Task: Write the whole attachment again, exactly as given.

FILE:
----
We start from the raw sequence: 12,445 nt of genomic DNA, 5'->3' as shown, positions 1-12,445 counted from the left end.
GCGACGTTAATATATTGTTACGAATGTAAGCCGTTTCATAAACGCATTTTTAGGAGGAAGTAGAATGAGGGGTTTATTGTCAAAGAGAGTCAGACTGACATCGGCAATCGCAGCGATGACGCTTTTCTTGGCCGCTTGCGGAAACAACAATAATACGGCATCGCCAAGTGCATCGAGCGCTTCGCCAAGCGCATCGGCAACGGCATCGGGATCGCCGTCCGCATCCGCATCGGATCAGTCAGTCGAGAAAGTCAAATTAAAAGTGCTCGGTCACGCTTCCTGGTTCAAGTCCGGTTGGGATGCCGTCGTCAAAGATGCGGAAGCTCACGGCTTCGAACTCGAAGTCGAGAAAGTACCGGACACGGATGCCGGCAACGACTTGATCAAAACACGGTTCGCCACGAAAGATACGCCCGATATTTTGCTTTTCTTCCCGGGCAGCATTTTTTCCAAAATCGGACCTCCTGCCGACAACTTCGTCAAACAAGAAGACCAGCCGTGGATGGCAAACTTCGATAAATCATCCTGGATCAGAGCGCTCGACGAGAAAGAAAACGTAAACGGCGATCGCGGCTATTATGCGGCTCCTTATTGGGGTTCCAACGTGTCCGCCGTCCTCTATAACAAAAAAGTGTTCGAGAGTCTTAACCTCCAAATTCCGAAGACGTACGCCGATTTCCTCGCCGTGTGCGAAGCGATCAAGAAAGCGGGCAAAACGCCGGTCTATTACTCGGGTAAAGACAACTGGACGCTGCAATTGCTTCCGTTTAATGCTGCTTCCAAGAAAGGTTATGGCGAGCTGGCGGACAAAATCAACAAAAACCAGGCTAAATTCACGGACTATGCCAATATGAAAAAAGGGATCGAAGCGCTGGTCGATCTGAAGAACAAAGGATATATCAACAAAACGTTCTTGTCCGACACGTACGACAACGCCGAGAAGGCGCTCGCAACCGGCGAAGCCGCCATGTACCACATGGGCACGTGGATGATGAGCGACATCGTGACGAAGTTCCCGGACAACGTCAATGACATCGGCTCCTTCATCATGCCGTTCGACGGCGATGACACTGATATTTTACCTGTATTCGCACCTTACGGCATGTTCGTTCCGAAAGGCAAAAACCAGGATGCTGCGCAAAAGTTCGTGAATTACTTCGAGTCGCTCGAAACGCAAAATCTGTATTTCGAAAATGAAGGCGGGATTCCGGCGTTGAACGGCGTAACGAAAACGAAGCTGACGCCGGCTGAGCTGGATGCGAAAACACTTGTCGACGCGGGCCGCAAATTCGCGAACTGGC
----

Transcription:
We start from the raw sequence: 12,445 nt of genomic DNA, 5'->3' as shown, positions 1-12,445 counted from the left end.
GCGACGTTAATATATTGTTACGAATGTAAGCCGTTTCATAAACGCATTTTTAGGAGGAAGTAGAATGAGGGGTTTATTGTCAAAGAGAGTCAGACTGACATCGGCAATCGCAGCGATGACGCTTTTCTTGGCCGCTTGCGGAAACAACAATAATACGGCATCGCCAAGTGCATCGAGCGCTTCGCCAAGCGCATCGGCAACGGCATCGGGATCGCCGTCCGCATCCGCATCGGATCAGTCAGTCGAGAAAGTCAAATTAAAAGTGCTCGGTCACGCTTCCTGGTTCAAGTCCGGTTGGGATGCCGTCGTCAAAGATGCGGAAGCTCACGGCTTCGAACTCGAAGTCGAGAAAGTACCGGACACGGATGCCGGCAACGACTTGATCAAAACACGGTTCGCCACGAAAGATACGCCCGATATTTTGCTTTTCTTCCCGGGCAGCATTTTTTCCAAAATCGGACCTCCTGCCGACAACTTCGTCAAACAAGAAGACCAGCCGTGGATGGCAAACTTCGATAAATCATCCTGGATCAGAGCGCTCGACGAGAAAGAAAACGTAAACGGCGATCGCGGCTATTATGCGGCTCCTTATTGGGGTTCCAACGTGTCCGCCGTCCTCTATAACAAAAAAGTGTTCGAGAGTCTTAACCTCCAAATTCCGAAGACGTACGCCGATTTCCTCGCCGTGTGCGAAGCGATCAAGAAAGCGGGCAAAACGCCGGTCTATTACTCGGGTAAAGACAACTGGACGCTGCAATTGCTTCCGTTTAATGCTGCTTCCAAGAAAGGTTATGGCGAGCTGGCGGACAAAATCAACAAAAACCAGGCTAAATTCACGGACTATGCCAATATGAAAAAAGGGATCGAAGCGCTGGTCGATCTGAAGAACAAAGGATATATCAACAAAACGTTCTTGTCCGACACGTACGACAACGCCGAGAAGGCGCTCGCAACCGGCGAAGCCGCCATGTACCACATGGGCACGTGGATGATGAGCGACATCGTGACGAAGTTCCCGGACAACGTCAATGACATCGGCTCCTTCATCATGCCGTTCGACGGCGATGACACTGATATTTTACCTGTATTCGCACCTTACGGCATGTTCGTTCCGAAAGGCAAAAACCAGGATGCTGCGCAAAAGTTCGTGAATTACTTCGAGTCGCTCGAAACGCAAAATCTGTATTTCGAAAATGAAGGCGGGATTCCGGCGTTGAACGGCGTAACGAAAACGAAGCTGACGCCGGCTGAGCTGGATGCGAAAACACTTGTCGACGCGGGCCGCAAATTCGCGAACTGGC